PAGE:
The Dinner and the Door

I can count on one hand the number of times I’ve been at a wine dinner where a patron has destroyed a door. I can now raise one more finger after attending the Billy Kawaja Wine Dinner at The Park Grill (top floor of TRIO) last Saturday night. Kawaja is the chef at the Canadian Embassy and he teamed up with The Right Honorable Campbell Thompson of ASC Fine Wines and the staff at The Park Grill to put this dinner together. (Thanks to TRIO marketer Nicole Pang, who will soon leave Beijing, and all-around party animal e-Von for the invites. And yes, for the cynics out there, I did pay the 750-kuai fee.) Here are the course-by-course details and the fate of The Door:

We started with Champagne Laurent-Perrier matched against oysters with tomato juice and a touch of vodka. His Lordship Thompson explained that this Champagne has more Chardonnay than most and is “creamy and fine.” It also has a LOT of bubbles.

The door: Still on its hinges

The Dinner: We sat down and found our mostly Canuck table between those of the Aussies and the Kiwis, who cheer their wines as if they were rugby teams, and thus need a buffer. The first wine, the Knappstein Riesling 2005 (Australia), had hints of Scope and citrus fruits. Paired with grilled prawn on fava beans, with ravioli and a light curry sauce, this wine had an “acid finish that allows it to balance with the creaminess of the food,” said Sir Thompson. He added that Knappstein was “regarded as one of the best Rieslings in Australia.” Well, that was Riesling enough to drink it, ha ha ha ha…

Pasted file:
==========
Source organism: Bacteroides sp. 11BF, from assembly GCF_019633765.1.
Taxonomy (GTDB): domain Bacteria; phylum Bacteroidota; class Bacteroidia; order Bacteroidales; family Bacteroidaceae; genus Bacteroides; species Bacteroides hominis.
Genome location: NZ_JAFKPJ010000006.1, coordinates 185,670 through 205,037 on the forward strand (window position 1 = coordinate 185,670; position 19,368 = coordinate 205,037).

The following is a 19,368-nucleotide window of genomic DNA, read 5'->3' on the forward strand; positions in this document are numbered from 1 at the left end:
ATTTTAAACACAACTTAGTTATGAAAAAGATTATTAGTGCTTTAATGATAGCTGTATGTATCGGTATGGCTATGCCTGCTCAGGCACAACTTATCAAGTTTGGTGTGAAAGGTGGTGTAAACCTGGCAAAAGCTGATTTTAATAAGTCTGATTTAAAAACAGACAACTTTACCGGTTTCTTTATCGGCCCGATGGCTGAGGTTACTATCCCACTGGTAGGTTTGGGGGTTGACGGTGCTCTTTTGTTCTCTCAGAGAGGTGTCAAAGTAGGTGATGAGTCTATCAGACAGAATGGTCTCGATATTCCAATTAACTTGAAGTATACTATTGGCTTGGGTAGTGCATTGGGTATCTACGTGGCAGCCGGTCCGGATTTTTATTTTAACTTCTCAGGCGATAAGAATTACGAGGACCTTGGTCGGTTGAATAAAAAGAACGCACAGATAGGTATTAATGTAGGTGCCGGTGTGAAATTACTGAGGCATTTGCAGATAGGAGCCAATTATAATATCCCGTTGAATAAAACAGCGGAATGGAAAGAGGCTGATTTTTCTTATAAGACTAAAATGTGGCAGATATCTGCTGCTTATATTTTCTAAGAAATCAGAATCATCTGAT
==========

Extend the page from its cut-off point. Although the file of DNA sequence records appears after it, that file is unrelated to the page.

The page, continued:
The Door: As I babbled with my five tablemates, four of whom I was meeting for the first time, little did I know that one was a ticking time bomb that would soon go off.

The Dinner: Next up was the imposingly named Feudi di San Gregorio Greco di Tufo 2004 (Italy). It had a creamy, fresh nose with scents of butter, apples and peaches. This was a light wine and matched nicely with the halibut. As Chef Kawaja later explained, “I wanted to try something new and did smoked halibut, rather than smoked salmon.” I liked him because he didn’t go for the easy “I served this fish just for the halibut/hell of it” joke.

The Door: As I sipped my wine, I thought I saw a crazed glimmer in the eye of the patron opposite me. I attributed it to the light reflecting off either the silverware or that slick prawn shell. If only I had paid more attention. Instead, I sat there and wondered if TP, at the next table and ubiquitous on the bar scene the past few months, ever sleeps. Yes, I decided, but only during days and only in a narrow wooden box (100 percent French oak, of course, and stocked with a couple of good bottles of Bordeaux).

Next was a double serving of quail. I have to admit that tiny bird breast looked forlorn and I felt as though I were tearing into Huey, Dewey or Louie (whichever was least plump). The Montana Marlborough Pinot Noir 2005 (New Zealand) was ripe and spicy, and smelled of cherries.

The Door: The patron opposite, who was at that point merely in the “pleasant human” category, but about to leapfrog to the “cold-blooded door killer” file and take on the name Ray-Chill, headed for the toilet. A normal ritual, one might think, unless…

Next up was roasted venison loin on crisp sweetbread and paired with Vina Aquitania “Lazuli” Cabernet Sauvignon 2002 (Chile), which had a rich and powerful nose. We hardly had time to experience this wine, as…

The Door: Suddenly a ripple went through the room. An image of terrified forest animals racing ahead of a ferocious fire swept through my mind. A moment later, Ray-Chill sat down. It dawned on us that she had just destroyed the toilet door. How did we know? “I just destroyed the door to the toilet,” she said. Apparently, in a moment of fury, she went on a rampage, much as an enraged polar bear smashes through an igloo and gobbles up Eskimos like pies. Except the igloo was The Park Grill and the bathroom door was… well, anyway… she knocked the thing off its hinges like Godzilla smashing through a skyscraper. Then, we heard a dull metal clang. “I dropped my fork,” said DC nervously, sitting beside Ray-Chill her and obviously terrified of being the next victim.